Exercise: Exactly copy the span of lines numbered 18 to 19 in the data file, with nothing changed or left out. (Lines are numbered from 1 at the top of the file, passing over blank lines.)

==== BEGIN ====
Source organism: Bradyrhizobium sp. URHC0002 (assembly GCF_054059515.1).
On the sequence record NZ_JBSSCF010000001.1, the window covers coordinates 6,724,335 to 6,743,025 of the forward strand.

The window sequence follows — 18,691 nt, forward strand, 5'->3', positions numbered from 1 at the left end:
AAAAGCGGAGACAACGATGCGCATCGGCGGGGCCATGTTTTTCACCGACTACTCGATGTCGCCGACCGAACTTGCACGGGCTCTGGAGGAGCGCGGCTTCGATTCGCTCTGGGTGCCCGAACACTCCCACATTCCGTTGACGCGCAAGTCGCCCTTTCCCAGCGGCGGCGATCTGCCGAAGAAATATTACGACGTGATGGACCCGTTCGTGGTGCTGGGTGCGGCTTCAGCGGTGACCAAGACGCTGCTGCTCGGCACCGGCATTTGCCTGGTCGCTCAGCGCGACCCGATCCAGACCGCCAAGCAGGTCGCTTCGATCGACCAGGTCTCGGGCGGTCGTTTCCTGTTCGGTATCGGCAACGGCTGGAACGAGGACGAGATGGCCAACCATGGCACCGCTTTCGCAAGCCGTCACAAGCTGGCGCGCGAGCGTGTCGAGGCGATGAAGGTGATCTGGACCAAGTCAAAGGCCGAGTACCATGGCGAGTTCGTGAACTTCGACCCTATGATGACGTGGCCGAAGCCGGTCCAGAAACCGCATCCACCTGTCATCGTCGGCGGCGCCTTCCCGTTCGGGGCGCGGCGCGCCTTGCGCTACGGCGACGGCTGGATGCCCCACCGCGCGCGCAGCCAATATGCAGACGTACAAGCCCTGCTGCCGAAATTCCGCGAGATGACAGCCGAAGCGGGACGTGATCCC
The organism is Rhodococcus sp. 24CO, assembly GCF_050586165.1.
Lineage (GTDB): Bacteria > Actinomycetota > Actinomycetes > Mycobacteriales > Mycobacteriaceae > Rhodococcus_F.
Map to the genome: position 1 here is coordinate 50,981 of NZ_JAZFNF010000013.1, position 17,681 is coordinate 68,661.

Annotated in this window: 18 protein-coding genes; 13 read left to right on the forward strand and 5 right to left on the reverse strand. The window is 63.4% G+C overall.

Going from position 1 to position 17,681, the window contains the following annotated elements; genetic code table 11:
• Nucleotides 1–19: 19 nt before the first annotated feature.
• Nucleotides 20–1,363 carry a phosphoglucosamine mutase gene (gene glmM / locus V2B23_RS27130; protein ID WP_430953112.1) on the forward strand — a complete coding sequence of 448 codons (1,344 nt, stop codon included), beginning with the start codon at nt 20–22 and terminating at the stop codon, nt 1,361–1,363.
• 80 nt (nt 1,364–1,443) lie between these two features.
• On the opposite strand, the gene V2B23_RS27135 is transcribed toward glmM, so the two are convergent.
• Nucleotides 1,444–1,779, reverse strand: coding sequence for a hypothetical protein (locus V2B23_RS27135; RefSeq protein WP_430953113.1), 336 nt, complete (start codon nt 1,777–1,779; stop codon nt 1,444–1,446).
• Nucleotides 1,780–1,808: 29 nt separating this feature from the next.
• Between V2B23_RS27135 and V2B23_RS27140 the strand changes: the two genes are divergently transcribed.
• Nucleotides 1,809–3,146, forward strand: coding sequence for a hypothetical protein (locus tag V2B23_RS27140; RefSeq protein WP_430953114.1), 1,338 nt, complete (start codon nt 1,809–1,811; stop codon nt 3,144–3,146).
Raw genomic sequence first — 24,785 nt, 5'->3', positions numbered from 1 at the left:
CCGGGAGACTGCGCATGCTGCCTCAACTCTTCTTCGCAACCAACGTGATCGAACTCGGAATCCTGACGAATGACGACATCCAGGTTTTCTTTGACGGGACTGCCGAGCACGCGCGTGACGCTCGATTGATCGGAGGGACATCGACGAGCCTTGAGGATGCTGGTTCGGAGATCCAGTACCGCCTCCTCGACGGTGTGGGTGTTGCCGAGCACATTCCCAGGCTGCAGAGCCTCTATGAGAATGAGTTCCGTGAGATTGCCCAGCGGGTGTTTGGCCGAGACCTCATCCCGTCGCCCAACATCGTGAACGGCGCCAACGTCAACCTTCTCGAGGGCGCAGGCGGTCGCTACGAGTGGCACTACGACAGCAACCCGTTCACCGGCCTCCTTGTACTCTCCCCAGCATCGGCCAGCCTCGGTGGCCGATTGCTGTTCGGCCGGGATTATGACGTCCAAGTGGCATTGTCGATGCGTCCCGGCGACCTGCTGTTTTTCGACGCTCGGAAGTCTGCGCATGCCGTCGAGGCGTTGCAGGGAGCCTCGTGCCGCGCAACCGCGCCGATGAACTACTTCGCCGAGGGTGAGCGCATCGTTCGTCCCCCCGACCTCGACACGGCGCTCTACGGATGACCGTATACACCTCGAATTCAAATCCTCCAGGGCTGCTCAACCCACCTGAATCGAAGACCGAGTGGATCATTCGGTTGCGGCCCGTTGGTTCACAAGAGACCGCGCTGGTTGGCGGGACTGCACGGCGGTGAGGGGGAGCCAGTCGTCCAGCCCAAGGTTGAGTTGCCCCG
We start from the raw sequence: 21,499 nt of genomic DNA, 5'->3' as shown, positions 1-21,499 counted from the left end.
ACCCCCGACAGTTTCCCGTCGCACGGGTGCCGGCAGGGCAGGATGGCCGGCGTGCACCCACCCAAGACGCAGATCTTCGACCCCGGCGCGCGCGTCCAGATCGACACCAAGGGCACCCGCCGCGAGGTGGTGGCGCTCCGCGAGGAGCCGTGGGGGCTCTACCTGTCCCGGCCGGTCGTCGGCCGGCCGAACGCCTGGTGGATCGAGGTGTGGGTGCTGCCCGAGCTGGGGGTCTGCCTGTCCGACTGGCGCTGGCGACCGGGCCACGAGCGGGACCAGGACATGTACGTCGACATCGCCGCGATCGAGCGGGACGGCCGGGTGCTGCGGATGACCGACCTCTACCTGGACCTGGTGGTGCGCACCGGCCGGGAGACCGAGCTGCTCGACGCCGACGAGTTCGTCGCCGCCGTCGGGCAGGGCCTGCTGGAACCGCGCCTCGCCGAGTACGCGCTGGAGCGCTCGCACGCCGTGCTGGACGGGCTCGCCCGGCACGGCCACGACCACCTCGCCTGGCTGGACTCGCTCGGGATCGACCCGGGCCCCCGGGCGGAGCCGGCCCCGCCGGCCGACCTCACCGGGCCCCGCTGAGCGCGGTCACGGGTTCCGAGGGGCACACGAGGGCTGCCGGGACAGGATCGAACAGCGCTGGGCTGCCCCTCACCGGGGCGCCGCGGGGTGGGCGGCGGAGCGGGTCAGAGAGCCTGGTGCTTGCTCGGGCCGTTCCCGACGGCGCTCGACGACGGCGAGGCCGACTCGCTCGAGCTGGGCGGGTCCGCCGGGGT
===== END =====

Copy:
Raw genomic sequence first — 24,785 nt, 5'->3', positions numbered from 1 at the left:
CCGGGAGACTGCGCATGCTGCCTCAACTCTTCTTCGCAACCAACGTGATCGAACTCGGAATCCTGACGAATGACGACATCCAGGTTTTCTTTGACGGGACTGCCGAGCACGCGCGTGACGCTCGATTGATCGGAGGGACATCGACGAGCCTTGAGGATGCTGGTTCGGAGATCCAGTACCGCCTCCTCGACGGTGTGGGTGTTGCCGAGCACATTCCCAGGCTGCAGAGCCTCTATGAGAATGAGTTCCGTGAGATTGCCCAGCGGGTGTTTGGCCGAGACCTCATCCCGTCGCCCAACATCGTGAACGGCGCCAACGTCAACCTTCTCGAGGGCGCAGGCGGTCGCTACGAGTGGCACTACGACAGCAACCCGTTCACCGGCCTCCTTGTACTCTCCCCAGCATCGGCCAGCCTCGGTGGCCGATTGCTGTTCGGCCGGGATTATGACGTCCAAGTGGCATTGTCGATGCGTCCCGGCGACCTGCTGTTTTTCGACGCTCGGAAGTCTGCGCATGCCGTCGAGGCGTTGCAGGGAGCCTCGTGCCGCGCAACCGCGCCGATGAACTACTTCGCCGAGGGTGAGCGCATCGTTCGTCCCCCCGACCTCGACACGGCGCTCTACGGATGACCGTATACACCTCGAATTCAAATCCTCCAGGGCTGCTCAACCCACCTGAATCGAAGACCGAGTGGATCATTCGGTTGCGGCCCGTTGGTTCACAAGAGACCGCGCTGGTTGGCGGGACTGCACGGCGGTGAGGGGGAGCCAGTCGTCCAGCCCAAGGTTGAGTTGCCCCG